Thus, in Capital, Marx reminds us that the whole of Roman history is that of the ever-widening expropriation of small agrarian producers for the benefit of increasingly powerful landowners: “For the rest, it requires but a slight acquaintance with the history of the Roman republic, for example, to be aware that its secret history is the history of its landed property.” (7). In other words, the formation of an increasingly numerous plebs, certainly endowed with inalienable political rights (it is forbidden to enslave a citizen of the City), but deprived of the means of existence by the concentration of landed property in a few hands. From there results this imperative need for external conquests to make the Roman economy work: to obtain labor to work the fields, to plunder wheat to feed the formation of this increasingly numerous urban plebeians, and to gain distant lands to grant a part of it to the latter. Slavery and the plundering of the resources of the vanquished were the two mainstays of the Roman Empire’s forced expansion.
At a certain stage of its geographical expansion, Rome could no longer feed itself: conquests were increasingly far a field and difficult to keep hold of, and slaves became expensive (a slave’s price increased tenfold between 50 and 150 AD). The functioning of the Empire is confronted with the decreasing returns of its conquests. To overcome slavery’s low productivity required other, more productive relations of production. But these could only come about through a social revolution, by the old ruling class linked to the old productive relations losing power. This is why, on top of the blockage of the economy, the ruling class “freezes” any social and economic development in order to preserve its political dominance. In a new context of absence of progress in labor productivity or territorial expansions, agriculture underwent the law of decreasing output, famine developed, the birth-rate fell, the population declined: decadence installed itself in Rome.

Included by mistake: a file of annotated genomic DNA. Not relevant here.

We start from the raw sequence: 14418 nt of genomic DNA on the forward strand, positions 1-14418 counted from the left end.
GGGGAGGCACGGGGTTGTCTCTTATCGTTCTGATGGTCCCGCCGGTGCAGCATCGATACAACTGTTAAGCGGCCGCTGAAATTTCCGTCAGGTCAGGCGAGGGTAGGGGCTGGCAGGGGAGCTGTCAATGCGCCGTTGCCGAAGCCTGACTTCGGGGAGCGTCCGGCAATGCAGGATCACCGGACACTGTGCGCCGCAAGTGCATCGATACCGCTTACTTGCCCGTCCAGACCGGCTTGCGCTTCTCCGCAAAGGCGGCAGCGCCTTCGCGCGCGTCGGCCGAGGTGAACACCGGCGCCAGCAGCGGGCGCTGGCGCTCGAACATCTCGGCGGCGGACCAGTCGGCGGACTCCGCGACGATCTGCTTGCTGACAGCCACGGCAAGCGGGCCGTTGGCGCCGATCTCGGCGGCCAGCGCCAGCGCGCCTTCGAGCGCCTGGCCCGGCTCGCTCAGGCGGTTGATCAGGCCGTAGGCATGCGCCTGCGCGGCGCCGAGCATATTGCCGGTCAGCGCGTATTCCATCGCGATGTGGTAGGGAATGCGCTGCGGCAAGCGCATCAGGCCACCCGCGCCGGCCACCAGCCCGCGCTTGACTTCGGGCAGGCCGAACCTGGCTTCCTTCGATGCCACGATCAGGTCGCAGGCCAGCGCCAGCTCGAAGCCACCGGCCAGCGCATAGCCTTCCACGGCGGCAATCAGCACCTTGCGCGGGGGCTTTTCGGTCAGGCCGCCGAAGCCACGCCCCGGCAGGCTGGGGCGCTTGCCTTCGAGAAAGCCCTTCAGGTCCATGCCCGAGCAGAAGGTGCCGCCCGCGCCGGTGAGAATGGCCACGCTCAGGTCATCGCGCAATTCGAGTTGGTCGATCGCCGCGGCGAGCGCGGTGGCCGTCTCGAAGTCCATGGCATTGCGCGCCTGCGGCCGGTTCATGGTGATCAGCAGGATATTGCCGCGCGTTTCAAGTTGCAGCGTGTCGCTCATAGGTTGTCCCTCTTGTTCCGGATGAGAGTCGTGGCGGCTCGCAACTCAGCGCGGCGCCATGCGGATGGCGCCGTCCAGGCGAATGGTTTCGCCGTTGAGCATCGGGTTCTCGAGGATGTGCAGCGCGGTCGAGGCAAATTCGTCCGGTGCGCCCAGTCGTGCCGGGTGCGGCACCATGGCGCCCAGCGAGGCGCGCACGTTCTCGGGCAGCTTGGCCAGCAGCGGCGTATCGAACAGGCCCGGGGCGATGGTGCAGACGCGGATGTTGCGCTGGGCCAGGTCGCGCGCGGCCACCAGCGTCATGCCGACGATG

The graph below (8) clearly illustrates this process, in which obsolete relations of production cannot prevent a decline in the productive forces: it links, on the one hand, the evolution of the population (in millions of inhabitants, 2nd left-hand scale) and its growth rate (in %, 1st left-hand scale) with, on the other hand, the number of scientific discoveries (right-hand scale). Thus, this graph shows us that population growth was for a long time sustained by the development of the productive forces (via, in particular, the increase in the invention and application of new scientific discoveries), whereas the dynamic was subsequently reversed.
ROYAL TRIBUTARY SOCIETIES
An analogous phenomenon develops within societies dominated by tributary relations of production. These societies (Megalithic, Egyptian, Mesopotamian, etc.), from 4000 to 500 BC, are the end point of the slow process of neolithization and division of society into social classes. The social differentiations that developed from the appearance of food stocking and the emergence of material wealth resulted in political power constituted as a state in the form of a royal society (a dominant caste was able to emerge by laying hold of the surplus created by increased production). The latter still presents itself in the form of a multitude of village communities where producers are not yet separated from their main means of production – the land. Slavery may exist there – even in a considerable way, in order to satisfy the needs of the dominant caste (dependents, servants, laborers for large-scale work, etc.) – but it is only very rarely encountered in agricultural production, and it is not yet the dominant mode of production.
Marx gave a clear definition in Capital : “Should the direct producers not be confronted by a private landowner, but rather, as in Asia, under direct subordination to a state which stands over them as their landlord and simultaneously as sovereign, then rent and taxes coincide, or rather, there exists no tax which differs from this form of ground rent. Under such circumstances, there need exist no stronger political or economic pressure than that common to all subjects to that state. The state is then the supreme lord. Sovereignty here consists in the ownership of land concentrated on a national scale.” (9)